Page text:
FDA confirms link between silicone implants and blood cancer
April 12, 2017
Last month, the US Food and Drug Adminstration (FDA) confirmed a link between breast implants and a blood cancer known as breast implant-associated anaplastic large cell lymphoma (BIA-ALCL).
Reconstructive surgery, including the insertion of saline silicone gel implants, is popular among breast cancer survivors who have had a mastectomy, with over 50% of women electing to get breast implants. Understandably then, this news has panicked women around New Zealand and the world.
Lymphoma occurs when white bloods cells, that usually protect the body against disease, begin rapidly growing and multiplying, and the body is unable to stop them. The cells then spread throughout the body, invading organs and gathering together to form a cancerous tumour.
BIA-ALCL is a very rare type of lymphoma, with the risk of developing it being estimate at between 1-in-1000 and 1-in-10,000 for women with breast implants, according to the Australian Therapeutic Goods Administration (TGA). While current research does suggest that women with textured breast implants are more likely to develop lymphoma than women without implants, or women with smooth implants (the current theory is bacterial infection), the increase is only slight, and the condition remains rare.
Should I have my implants removed?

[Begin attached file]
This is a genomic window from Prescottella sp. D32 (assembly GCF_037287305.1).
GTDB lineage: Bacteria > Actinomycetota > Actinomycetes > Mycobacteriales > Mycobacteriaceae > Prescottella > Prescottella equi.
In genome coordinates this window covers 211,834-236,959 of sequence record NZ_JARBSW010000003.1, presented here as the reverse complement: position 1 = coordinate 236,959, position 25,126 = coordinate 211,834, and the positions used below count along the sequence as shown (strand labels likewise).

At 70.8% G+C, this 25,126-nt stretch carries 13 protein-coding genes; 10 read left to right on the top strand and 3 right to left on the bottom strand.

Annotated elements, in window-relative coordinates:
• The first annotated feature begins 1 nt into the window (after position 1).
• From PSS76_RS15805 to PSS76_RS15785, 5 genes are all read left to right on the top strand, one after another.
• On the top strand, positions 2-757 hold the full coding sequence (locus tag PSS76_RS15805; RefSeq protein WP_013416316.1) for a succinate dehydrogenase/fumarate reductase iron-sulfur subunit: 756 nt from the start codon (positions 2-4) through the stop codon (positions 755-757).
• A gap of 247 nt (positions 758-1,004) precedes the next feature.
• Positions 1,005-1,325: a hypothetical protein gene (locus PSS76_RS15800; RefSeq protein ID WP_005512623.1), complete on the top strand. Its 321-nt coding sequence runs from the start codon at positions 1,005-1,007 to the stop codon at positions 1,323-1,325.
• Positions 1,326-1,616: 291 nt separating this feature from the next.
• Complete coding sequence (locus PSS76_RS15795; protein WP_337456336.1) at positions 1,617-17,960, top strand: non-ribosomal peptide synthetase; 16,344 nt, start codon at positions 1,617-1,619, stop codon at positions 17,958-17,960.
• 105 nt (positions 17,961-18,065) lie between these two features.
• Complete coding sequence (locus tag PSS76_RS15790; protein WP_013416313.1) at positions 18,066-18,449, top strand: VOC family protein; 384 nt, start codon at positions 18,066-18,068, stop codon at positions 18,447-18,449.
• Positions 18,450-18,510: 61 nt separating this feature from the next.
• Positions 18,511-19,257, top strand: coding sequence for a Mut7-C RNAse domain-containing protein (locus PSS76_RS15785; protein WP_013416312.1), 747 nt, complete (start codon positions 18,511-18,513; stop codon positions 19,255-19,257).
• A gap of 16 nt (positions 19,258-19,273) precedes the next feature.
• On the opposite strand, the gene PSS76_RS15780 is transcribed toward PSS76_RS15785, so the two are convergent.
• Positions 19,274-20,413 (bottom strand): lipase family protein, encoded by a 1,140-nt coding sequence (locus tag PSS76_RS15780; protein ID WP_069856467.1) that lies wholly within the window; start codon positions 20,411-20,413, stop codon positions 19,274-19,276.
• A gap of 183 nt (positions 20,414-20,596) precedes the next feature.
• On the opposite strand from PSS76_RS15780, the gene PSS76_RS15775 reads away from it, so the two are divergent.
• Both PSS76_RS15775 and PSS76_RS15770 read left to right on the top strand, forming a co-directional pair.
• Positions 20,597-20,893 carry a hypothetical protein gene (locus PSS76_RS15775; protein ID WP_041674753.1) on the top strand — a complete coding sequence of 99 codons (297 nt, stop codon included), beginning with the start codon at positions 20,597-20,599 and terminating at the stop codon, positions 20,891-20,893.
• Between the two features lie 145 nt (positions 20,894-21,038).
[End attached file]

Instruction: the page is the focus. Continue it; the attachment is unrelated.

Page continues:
If you have implants, you do not need to get them removed as the likelihood of developing this cancer is extremely low. However, it is important to be vigilant with your routine medical care and follow-up, and to know the symptoms of BIA-ALCL that include fever, backache, painless swelling of lymph nodes, loss of appetite and fatigue. If you notice any of these symptoms, or any other changes in your breasts, show your doctor.
I have just learned that I need a double mastectomy, should I rule out synthetic breast implants?
The short answer is no. Synthetic breast implants have never been 100% risk-free and many women feel that the benefits of implants outweigh the potential disadvantages. In saying that, synthetic implants are just one avenue for breast cancer survivors. Other options include autologous reconstruction (where your own tissue is used to create the new breast), breast prostheses and going flat, the latter which is becoming an international movement.
It is important to discuss all the options with your doctor before coming to a decision about what is best for you.
You can find more information on breast reconstruction options here.
If you would like to talk to one of our breast care nurses, free-phone 0800 BC Nurse (0800 2268 773).